I find stainless steel more useful for transporting food. Some don’t have silicone seals meaning they aren’t leakproof, so consider if this is important to you before making a purchase.

A few options:

Seed & Sprout – make glass containers with bamboo lids that look beautiful (too bad I already have all the containers I need). Australian brand.

Cheeki – stainless steel lunchboxes with no plastic parts. Australian brand.

Lunchbots – make a range of stainless steel lunchboxes (some with plastic lids) including bento boxes and a kid-friendly range. US brand (website is for US orders only); they are stocked at Biome (AU) and Eqo Living (UK)

U-Konserve – large range of stainless steel lunchboxes with plastic lids (they also sell replaceable lids). US brand. Stocked at Biome (AU)

A Slice of Green – UK brand with a good range of own-brand reusable stainless steel containers. They supply other online zero waste stores: &Keep has a bigger range than you’ll find on the Slice of Green website.

Reusable produce bags: from cloth to netting to mesh, there are lots of different options. There are plenty made from upcycled fabric – check Etsy for an upcycler making them near you.

If you’d like the mesh versions, I have and recommend Onya produce bags – they will last a lifetime (mine are 8 years old and still going strong).

I’ve also seen people use laundry bags, so if you already have a few of these, they could be an option!

Bread bags: a cloth bag works fine, as does an old (clean) pillowcase. If you want a purpose-made one, the reusable bread bags by Onya get great reviews.

Food storage

All of the items listed above are good for food storage as well as food shopping. Here are some other ideas for making sure the things that you buy keep fresh for as long as possible once you get them home.

Silicone storage bags: take up much less space than rigid containers, and the best ones are dishwasher-, oven-, microwave- and leakproof. There are lots of options with lots of price points, but this is definitely a case of getting what you pay for. If you can afford it, I’d recommend the Stasher bags.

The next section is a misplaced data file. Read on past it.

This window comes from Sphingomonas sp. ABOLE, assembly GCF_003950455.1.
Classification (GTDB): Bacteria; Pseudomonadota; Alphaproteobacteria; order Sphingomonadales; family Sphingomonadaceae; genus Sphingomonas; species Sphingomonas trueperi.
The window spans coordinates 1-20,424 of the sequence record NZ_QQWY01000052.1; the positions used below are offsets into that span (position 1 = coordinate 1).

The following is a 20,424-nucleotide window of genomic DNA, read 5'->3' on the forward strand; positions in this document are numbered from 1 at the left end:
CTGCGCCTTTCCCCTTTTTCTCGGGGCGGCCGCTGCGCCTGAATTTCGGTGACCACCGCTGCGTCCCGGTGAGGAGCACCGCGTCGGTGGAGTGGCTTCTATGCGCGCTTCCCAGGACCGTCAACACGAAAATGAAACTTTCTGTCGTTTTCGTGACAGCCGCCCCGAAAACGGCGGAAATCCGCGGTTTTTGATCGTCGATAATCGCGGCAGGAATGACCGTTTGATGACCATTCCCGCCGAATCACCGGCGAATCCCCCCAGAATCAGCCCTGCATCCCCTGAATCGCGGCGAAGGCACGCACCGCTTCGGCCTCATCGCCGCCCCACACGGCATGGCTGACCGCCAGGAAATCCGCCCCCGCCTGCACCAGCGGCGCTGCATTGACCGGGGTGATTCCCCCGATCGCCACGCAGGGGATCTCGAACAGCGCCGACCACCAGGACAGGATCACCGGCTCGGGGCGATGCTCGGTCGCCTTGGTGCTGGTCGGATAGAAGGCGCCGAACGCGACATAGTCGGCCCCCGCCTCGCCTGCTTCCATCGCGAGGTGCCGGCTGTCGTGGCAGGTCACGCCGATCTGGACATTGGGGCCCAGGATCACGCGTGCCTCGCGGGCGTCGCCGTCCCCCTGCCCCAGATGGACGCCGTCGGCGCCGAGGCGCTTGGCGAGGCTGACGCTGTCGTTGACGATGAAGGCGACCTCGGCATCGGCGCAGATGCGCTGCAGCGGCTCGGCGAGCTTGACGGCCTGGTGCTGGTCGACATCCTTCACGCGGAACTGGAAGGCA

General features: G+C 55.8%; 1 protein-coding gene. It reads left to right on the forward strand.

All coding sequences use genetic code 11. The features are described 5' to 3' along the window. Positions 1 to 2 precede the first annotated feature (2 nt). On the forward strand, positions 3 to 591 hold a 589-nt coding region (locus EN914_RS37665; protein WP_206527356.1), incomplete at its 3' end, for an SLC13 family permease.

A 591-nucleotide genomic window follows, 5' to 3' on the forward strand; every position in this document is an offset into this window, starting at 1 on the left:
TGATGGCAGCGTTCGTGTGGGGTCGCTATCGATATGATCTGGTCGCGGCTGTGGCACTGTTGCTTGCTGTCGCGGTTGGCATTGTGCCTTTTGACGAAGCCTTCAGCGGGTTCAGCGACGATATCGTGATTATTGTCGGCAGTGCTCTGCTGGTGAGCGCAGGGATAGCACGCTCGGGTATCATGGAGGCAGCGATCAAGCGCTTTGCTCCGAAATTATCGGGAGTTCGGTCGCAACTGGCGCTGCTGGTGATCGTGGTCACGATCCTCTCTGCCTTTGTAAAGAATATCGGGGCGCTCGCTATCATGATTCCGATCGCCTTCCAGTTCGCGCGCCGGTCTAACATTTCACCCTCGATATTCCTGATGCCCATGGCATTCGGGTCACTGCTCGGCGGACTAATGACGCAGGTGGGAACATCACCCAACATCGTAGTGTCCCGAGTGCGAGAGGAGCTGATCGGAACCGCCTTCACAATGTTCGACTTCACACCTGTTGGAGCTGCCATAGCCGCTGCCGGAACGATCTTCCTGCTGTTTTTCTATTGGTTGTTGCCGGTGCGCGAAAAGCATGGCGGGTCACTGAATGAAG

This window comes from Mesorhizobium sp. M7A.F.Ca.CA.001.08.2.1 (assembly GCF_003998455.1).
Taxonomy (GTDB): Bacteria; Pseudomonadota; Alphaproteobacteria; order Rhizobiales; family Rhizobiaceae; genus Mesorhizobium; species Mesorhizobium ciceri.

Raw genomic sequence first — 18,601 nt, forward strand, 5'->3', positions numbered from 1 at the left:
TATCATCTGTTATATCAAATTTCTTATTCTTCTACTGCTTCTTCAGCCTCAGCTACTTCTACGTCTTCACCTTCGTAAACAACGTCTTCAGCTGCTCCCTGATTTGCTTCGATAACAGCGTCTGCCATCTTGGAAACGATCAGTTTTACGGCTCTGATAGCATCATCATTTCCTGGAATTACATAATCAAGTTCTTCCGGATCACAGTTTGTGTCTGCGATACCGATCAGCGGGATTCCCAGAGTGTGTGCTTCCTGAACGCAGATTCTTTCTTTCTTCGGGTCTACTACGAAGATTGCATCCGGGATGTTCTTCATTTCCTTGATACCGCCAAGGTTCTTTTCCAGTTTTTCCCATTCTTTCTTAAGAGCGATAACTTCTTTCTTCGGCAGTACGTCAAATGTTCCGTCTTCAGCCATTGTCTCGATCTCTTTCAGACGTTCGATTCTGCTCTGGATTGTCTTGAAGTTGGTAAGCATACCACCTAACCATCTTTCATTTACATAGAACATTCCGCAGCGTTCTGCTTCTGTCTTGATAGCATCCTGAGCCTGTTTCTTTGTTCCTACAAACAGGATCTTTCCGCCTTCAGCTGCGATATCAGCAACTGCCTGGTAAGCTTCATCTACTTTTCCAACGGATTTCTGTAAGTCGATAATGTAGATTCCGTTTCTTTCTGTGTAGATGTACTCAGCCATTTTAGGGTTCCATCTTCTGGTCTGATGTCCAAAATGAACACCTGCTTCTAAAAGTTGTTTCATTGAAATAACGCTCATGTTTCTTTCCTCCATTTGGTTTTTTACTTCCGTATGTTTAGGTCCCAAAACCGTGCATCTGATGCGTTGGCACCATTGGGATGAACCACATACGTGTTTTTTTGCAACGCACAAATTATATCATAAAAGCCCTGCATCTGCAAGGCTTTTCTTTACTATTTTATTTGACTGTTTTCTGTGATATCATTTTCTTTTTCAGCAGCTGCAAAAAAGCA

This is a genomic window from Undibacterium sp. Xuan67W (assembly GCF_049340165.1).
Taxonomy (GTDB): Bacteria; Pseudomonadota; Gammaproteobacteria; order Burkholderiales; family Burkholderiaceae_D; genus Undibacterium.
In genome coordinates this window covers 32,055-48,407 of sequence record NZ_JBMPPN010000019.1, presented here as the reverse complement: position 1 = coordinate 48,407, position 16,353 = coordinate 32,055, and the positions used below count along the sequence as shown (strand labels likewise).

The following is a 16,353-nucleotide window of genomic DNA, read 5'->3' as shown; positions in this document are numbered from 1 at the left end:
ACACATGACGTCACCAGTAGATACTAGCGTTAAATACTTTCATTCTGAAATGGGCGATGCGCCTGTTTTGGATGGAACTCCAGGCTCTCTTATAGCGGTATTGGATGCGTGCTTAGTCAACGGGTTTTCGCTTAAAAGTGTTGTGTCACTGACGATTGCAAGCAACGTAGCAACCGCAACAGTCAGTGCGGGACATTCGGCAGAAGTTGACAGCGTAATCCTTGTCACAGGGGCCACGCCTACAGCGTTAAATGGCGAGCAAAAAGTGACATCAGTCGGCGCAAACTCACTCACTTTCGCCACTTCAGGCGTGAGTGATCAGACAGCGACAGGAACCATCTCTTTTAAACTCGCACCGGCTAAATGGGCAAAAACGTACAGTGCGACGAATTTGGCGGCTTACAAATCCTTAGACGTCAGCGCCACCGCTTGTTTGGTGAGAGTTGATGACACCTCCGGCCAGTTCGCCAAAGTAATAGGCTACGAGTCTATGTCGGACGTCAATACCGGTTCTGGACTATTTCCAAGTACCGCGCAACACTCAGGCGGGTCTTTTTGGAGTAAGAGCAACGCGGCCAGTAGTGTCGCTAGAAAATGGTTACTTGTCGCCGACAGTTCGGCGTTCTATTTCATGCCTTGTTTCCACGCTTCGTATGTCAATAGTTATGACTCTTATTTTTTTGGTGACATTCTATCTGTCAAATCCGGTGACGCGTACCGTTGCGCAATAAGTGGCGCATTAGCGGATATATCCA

If you’re looking at a budget option, read the reviews before purchasing.

Fabric (cotton) storage: Fruits and vegetables stored loose (without plastic and not in containers) lose moisture quickly and wild/shrivel. The Swag are bags made of layers of unbleached cotton that are for storing fruit and vegetables. The bags are dampened down and keep produce fresh for up to two weeks.

A low budget option is to wrap our produce in a damp tea towel.

Silicone lids: two options are rigid silicone lids (the Charles Viancin range are available in many kitchen stores, often with flower or fruit shapes).

There are also flexible stretchy silicone lids (like these EcoFlexiLids).

Alternatively, put your leftovers in containers (or glass jars). Or (my favourite) you could just pop a plate on top of a bowl.

Wax wraps: If you’re trying to ditch the plastic wrap (gladwrap/clingwrap/clingfilm), there are a few alternatives. Beeswax wraps (AU, UK or USA options) or vegan wax wraps (AU, UK or USA options) are popular – don’t forget to look at Etsy to support local (to you) makers too. Or you can make your own.

Food preparation

There’s no need to replace things that you already have, but if you didn’t already know that there are plastic-free versions of products, you might find this interesting.

Ice lolly molds: Onyx containers make a great range of plastic-free stainless steel products, including lolly / icy pole molds in various shapes including rockets, paddle pops and popsicles.

You can’t buy directly from the Onyx website, but the following stores have a good range: Biome (AU) , Little Acorns Mighty Oaks (UK) , The Tickle Trunk (USA)

(If stainless steel is out of your budget, there are silicone versions available (such as these ice block push-up moulds by Avanti.)

Bathroom

Toilet paper: I switched to a plastic-free brand of toilet paper called Who Gives A Crap (it’s a social enterprise that donates 50% of profits to charity). They are an Australian company that now also sell their products in the USA and UK.

(They also make kitchen towel and tissues – not things I buy, but things you might.)

Bidet: Others switch to using a bidet to reduce toilet paper use. Haven’t tried it and can’t really comment, except to say I know there are kits you can install without a plumber.

Toilet unpaper: Some people switch to reusable cloth toilet paper (often referred to as ‘family cloth’) – not something I’ve tried either, but it’s an option.